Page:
Bukit Larut aka Maxwell Hill
It was somewhere back in the year 1884 where the British Assistant Resident of Perak by the name of William George Maxwell founded a hill station, presumably to escape the sweltering heat of the sea level areas. It was one of the oldest in the country and still stands today and kept safe from the evil clutches of commercialisation that plagues other hill resorts in Malaysia.
We used the land rover services for our journey uphill and downhill to and from the bungalow as there was no other option (unless you wanted to hike up there, but we had two people who are almost 60 with us, and one rather heavy bag (as there is no food up there - and it would suck if you were left foodless in a cold place during a holiday!) Besides, travel sites indicated that the hike up could take up to 8 hours, and we thought that the land rover would be the better option until we had seen the situation for ourselves)
Racing through the narrow curves and bends which were steep at times, we reached the bungalow, shaken (not stirred, ha! ha!) and exhilarated. The sun was shining brightly then, and we were given the keys by the caretaker, and showed around the bungalow. It did look pretty gloomy, though (the walls were light blue), and rather quiet. I was once again disappointed because I thought that there would be other buildings within sight, but the only building we could see was one empty building by the name of Dahlia (picture below)
We did a small bit of hiking after that, in the hot afternoon sun, checking out the view with hopes of reaching the peak, but as much as we attempted climbing, the peak was still far away. In fact, after one and a half hours of walking along the paved road - or hiking, if you will, we had still quite a distance to and decided to turn back as it would be getting dark soon. Nevertheless, we managed to see some interesting views of the reserve forest, enjoy the quietness, and wonder in amazement at how the people from the 19th century had managed to build whatever they had built in such an inaccessible area (there's no record of how and when and who exactly built the buildings or lugged up the wood for the buildings, but I can expect it to have been a somewhat gruelling task and wouldn't be surprised if the history of it was somewhat shady and is best kept hidden)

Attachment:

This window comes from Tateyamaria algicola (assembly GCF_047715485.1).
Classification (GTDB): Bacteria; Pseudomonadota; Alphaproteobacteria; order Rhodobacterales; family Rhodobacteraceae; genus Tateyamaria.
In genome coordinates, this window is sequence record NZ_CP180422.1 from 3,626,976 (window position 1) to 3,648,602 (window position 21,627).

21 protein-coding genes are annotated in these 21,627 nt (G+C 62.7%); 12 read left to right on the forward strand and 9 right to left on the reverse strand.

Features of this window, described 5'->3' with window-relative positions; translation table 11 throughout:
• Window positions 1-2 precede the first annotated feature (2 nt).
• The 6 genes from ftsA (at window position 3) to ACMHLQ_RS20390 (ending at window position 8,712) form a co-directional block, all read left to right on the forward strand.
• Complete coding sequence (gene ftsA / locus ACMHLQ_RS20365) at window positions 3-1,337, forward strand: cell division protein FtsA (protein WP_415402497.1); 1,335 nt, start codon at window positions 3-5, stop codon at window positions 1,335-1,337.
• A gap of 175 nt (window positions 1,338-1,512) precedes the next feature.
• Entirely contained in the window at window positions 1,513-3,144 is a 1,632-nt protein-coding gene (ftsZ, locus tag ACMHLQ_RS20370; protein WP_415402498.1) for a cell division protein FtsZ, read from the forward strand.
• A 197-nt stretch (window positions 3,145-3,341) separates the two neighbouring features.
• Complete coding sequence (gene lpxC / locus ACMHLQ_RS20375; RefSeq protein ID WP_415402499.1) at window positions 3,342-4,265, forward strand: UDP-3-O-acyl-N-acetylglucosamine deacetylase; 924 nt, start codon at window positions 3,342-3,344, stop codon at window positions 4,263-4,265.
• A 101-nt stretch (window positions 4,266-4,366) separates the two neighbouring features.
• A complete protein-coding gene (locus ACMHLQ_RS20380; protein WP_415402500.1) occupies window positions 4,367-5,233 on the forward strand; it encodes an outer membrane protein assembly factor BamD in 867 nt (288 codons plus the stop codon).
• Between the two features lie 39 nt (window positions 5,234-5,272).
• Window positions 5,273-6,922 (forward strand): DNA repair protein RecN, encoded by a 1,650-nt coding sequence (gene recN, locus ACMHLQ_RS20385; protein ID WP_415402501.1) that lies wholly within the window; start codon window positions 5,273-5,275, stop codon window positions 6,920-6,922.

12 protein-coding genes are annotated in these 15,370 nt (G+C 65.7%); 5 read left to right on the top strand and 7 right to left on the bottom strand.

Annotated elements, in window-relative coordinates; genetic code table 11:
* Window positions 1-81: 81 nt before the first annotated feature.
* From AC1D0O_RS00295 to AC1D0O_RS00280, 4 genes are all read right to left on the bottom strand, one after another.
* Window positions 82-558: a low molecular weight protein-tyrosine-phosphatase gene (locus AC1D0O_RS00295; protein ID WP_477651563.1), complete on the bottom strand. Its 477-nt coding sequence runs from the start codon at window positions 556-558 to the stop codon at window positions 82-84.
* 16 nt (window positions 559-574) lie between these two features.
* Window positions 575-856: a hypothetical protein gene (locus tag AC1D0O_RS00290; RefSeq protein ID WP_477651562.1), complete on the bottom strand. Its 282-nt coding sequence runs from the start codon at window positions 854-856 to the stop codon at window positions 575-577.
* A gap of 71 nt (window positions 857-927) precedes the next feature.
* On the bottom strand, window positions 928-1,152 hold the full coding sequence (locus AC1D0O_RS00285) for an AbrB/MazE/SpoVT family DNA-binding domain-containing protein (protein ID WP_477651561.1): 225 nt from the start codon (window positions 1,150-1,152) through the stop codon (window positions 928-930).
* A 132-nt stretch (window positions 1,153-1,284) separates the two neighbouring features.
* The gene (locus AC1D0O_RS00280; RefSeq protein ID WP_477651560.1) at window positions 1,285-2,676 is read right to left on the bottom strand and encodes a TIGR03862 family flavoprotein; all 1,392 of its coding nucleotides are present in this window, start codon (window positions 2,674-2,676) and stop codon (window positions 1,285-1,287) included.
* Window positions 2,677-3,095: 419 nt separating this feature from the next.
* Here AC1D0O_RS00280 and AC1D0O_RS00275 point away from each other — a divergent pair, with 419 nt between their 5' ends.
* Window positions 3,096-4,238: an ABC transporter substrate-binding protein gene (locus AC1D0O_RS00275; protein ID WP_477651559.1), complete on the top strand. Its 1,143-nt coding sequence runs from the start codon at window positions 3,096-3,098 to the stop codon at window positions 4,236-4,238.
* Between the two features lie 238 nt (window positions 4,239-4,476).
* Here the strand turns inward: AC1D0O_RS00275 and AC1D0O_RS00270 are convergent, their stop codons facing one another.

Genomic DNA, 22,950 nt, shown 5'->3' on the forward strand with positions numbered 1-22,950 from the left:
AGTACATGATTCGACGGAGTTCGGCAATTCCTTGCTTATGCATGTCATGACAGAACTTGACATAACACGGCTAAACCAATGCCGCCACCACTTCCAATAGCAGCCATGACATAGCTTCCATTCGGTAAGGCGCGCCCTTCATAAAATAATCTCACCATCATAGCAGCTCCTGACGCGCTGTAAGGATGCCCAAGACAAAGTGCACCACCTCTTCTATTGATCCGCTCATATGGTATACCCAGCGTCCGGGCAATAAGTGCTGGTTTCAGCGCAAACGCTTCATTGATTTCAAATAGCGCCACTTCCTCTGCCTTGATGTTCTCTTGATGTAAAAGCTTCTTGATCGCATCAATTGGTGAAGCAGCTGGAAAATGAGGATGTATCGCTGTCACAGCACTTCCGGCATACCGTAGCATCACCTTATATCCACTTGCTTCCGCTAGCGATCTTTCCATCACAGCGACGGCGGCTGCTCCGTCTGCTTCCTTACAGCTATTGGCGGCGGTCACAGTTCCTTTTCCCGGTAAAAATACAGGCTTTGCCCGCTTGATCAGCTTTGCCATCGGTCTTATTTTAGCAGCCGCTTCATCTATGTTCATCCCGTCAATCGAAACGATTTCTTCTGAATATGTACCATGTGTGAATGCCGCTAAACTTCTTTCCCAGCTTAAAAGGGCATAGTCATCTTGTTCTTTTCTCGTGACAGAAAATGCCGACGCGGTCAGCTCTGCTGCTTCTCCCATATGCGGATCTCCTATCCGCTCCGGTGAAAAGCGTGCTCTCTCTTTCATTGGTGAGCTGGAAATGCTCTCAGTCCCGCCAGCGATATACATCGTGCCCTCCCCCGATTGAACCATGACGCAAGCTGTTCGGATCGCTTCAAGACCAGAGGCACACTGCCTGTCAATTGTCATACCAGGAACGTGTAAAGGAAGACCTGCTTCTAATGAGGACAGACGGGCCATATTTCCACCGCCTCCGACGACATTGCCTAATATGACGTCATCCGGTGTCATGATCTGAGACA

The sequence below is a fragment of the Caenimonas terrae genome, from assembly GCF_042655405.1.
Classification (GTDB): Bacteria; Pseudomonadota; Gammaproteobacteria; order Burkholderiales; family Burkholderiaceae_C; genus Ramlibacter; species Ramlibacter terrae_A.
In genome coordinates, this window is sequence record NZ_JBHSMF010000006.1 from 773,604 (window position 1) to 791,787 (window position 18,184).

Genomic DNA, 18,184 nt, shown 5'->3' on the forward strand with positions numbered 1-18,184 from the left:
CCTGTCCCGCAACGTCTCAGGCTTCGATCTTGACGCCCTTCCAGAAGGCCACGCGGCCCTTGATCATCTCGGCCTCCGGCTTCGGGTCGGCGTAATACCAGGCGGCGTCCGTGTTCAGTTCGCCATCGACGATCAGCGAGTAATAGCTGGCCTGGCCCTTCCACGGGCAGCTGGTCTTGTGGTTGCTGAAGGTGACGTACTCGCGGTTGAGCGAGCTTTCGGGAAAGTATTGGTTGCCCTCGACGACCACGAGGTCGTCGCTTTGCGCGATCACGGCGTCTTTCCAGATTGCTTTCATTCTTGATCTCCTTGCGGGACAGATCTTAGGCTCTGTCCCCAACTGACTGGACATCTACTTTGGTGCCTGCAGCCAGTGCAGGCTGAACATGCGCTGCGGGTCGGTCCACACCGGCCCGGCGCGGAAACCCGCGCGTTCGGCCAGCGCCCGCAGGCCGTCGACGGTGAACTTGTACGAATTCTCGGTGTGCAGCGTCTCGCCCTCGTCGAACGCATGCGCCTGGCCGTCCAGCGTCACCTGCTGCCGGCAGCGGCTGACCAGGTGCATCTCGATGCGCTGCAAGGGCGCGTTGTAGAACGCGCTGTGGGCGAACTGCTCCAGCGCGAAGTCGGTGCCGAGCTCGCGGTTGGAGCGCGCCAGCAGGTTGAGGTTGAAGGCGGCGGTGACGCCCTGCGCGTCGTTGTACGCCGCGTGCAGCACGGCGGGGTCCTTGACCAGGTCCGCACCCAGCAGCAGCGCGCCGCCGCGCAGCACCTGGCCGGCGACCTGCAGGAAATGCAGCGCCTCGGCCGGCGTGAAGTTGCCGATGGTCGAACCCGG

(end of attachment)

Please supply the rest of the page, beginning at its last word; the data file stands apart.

(Pictures from the top: 1. A small waterfall slightly off the path, 2. A tall pine tree in the sun, 3. The view of the valley from the top of the hill (not the very top) You can actually see the mangrove forest in Port Weld aka Kuala Sepetang, and a bit of the sea, 4. An observation tower which is unfortunately in a state of disrepair :(, 5. Giant ferns)
Now, our objective of this holiday was to escape city life, the noise of vehicles, bright lights, phone reception (well, I still had pretty good reception, though), the internet and all modern life pleasures. Even the bungalow had only very basic facilities - an electric kettle, a refrigerator, some cutlery, lights and a TV with awfully bad reception. By 7 pm, it was so quiet that all you could hear was the sound of some creature in the distance preparing for it's nocturnal prowl.
The night was cold, there was not much to do (Mom regretted later for not bringing the Scrabble set, and I regretted not bringing Risk and get the family addicted to that instead. Oh, well) and naturally after all that driving and the two hours plus of hiking made us pretty tired, so we slept. Funny thing is, about 8 pm, we heard some loud footsteps in the house, but kind of brushed it off for the sounds of the wilderness. The next day, though we found out from the caretaker that the place apparently has *invisible forest dwelling folk sharing the space with us. They are supposedly harmless but still there, because it happens to be their home. Definitely a goosebump inducing tale on a chilly Saturday morning.
And in typical fashion of all holidays, I had a 'first' experience again. This time, a leech decided to whet it's appetite on my delicious blood. It didn't hurt, but the very idea is just plain gross.
* if they exist, that is.
To be continued